Alexander Severus’ death opened the halls of power to Maximinius Thrax. The military officer’s legion appointed him emperor upon the assassination of Thrax’s predecessor. The Senate disliked the commoner, but acquiesced to the military’s wishes. Maximinius’ reign marked the beginning of the Crisis of the Third Century. As a result, he spent his short tenure fighting revolts, foreign enemies, and other politicians until his own assassination.
Thrax emerged from peasant stock, joined the army, but gained little power until Alexander Severus promoted him to command. The military felt Severus weak, assassinated the emperor, and elected Thrax as his replacement. The Praetorian Guard agreed with the choice forcing the Senate to concur. Most senators privately opposed Thrax due to his low birth.
Maximinius I despised the upper classes and suspected plots. He ruthlessly moved to quell potential unrest. The emperor began by executing Severus’ advisors and confidants. He also spoiled at least two plots to overthrow his regime. The first plot involved several senators and the second included archers loyal to Severus. In each case, many conspirators died.
In addition to the internal threats, the Thrax faced unsettled frontier incursions. His very first campaign as emperor ended in a bloody triumph. He defeated a Germanic tribe despite taking heavy casualties. Eventually, the emperor temporarily secured the German border and moved on Dacia in 236.
The emperor’s campaigns kept him from setting foot in Rome. In 238, he faced an African insurrection. The rebels murdered imperial officials and proclaimed the governor Marcus Antonius Gordianus Sempronianus the emperor. He assumed the title Gordian I and his son became the co-emperor Gordian II. The Senate smelled an opportunity to rid themselves of the peasant emperor and proclaimed the two co-emperors.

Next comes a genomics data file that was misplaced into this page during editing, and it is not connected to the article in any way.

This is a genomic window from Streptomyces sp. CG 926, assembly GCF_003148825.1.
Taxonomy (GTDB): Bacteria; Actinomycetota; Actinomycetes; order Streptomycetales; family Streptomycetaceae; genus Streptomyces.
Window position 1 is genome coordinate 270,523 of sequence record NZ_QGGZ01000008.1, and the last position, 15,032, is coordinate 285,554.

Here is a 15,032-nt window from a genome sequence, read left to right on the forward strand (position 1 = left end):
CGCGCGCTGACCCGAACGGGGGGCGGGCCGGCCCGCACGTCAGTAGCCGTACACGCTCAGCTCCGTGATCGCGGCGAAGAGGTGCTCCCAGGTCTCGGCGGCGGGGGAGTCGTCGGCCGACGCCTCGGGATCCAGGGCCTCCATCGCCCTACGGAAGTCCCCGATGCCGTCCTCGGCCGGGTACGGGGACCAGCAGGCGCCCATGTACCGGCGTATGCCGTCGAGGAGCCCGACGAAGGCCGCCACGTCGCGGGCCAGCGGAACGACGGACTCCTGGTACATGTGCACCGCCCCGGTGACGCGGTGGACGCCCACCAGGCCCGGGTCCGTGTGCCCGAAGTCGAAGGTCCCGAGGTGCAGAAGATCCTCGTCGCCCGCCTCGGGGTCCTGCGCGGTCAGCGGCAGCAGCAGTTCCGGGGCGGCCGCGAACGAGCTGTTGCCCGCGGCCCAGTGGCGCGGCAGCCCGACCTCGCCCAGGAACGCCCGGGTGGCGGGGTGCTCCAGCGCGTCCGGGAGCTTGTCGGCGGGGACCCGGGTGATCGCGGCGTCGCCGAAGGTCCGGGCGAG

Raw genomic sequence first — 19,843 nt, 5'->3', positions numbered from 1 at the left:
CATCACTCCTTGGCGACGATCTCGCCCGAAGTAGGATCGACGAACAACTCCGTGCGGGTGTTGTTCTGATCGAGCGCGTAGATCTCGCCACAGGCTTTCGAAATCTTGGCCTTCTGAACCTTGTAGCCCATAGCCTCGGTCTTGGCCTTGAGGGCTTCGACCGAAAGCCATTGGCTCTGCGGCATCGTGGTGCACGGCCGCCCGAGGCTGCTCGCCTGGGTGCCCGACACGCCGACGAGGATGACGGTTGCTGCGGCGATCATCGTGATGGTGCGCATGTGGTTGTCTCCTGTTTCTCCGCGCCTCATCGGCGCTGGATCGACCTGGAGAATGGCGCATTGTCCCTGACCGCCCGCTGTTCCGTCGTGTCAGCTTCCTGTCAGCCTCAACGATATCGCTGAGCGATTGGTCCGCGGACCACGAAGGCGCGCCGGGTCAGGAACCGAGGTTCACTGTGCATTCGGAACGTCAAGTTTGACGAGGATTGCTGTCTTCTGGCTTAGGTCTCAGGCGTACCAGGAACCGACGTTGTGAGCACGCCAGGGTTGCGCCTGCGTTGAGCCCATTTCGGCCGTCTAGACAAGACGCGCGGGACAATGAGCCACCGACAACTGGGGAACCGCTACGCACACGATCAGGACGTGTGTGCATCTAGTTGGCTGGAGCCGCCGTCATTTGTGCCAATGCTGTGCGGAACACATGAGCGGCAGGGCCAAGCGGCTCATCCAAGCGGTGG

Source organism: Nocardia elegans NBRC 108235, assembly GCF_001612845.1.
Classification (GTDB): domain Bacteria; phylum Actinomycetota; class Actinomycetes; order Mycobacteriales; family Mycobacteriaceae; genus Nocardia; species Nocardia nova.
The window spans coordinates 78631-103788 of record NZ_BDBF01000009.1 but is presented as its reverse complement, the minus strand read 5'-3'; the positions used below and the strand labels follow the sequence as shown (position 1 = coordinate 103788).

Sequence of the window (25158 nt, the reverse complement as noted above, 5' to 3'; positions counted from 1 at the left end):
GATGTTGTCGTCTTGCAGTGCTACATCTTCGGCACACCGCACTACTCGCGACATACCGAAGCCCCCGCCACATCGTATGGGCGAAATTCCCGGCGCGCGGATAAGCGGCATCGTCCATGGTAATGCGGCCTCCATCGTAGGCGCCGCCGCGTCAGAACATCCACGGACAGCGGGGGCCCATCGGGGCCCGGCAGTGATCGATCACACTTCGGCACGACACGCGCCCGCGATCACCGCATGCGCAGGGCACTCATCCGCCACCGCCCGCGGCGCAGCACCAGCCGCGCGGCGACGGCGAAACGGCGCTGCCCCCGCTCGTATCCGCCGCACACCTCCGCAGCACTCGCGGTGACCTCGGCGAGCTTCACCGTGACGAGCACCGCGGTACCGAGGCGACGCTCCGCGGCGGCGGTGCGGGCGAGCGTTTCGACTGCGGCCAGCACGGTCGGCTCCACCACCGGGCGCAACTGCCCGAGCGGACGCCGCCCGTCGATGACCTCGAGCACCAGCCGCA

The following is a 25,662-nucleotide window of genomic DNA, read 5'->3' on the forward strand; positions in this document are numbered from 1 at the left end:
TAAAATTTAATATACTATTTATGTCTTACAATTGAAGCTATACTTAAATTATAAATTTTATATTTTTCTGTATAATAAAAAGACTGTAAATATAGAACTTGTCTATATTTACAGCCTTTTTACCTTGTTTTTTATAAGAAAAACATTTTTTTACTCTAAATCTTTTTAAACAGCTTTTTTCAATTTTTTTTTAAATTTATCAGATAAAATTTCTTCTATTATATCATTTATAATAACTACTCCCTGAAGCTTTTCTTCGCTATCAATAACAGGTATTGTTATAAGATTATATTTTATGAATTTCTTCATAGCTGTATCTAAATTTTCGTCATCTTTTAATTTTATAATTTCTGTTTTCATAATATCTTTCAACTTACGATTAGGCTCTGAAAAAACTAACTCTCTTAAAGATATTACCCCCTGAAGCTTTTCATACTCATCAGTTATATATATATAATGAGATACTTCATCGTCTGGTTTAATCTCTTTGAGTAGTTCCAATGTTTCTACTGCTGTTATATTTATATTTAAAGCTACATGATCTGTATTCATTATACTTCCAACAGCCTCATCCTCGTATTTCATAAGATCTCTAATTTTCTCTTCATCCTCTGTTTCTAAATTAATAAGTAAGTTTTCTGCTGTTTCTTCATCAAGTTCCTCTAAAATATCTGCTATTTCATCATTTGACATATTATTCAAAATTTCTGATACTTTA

Maximinius marched on Rome to assert his authority upon the treacherous Senate. Meanwhile, the African revolt collapsed ignominiously. Gordian II died in battle leading his father to hang himself in grief. The Gordian collapse left the Senate in a lurch. They supported the Gordians to the fullest extent and now had to face an enraged emperor and his troops. They nominated two of their own as co-emperors in defiance. The Roman people rioted in response. The mob did not necessarily support Thrax, but they did not like two patricians assuming power.
The emperor arrived in early 238. The Senate managed to close the gates leaving Maximinius I locked out of his own city. He prepared for an unexpected siege. The army grew disaffected when famine and disease struck. In April 238, a number of soldiers murdered Maximinius I, his son, and several advisors. They assassins lopped off their heads, placed them on pikes, and displayed them to the city. The Senate won the showdown.
Maximinius I was the first emperor to never set foot in Rome. The commoner rose quickly under Alexander Severus after a lengthy military career. His troops anointed him emperor upon Severus’ assassination. Maximinius spent his reign fighting on the frontiers and putting down revolts. In the end, impatient soldiers turned on him and Maximinius Thrax suffered Severus’ fate.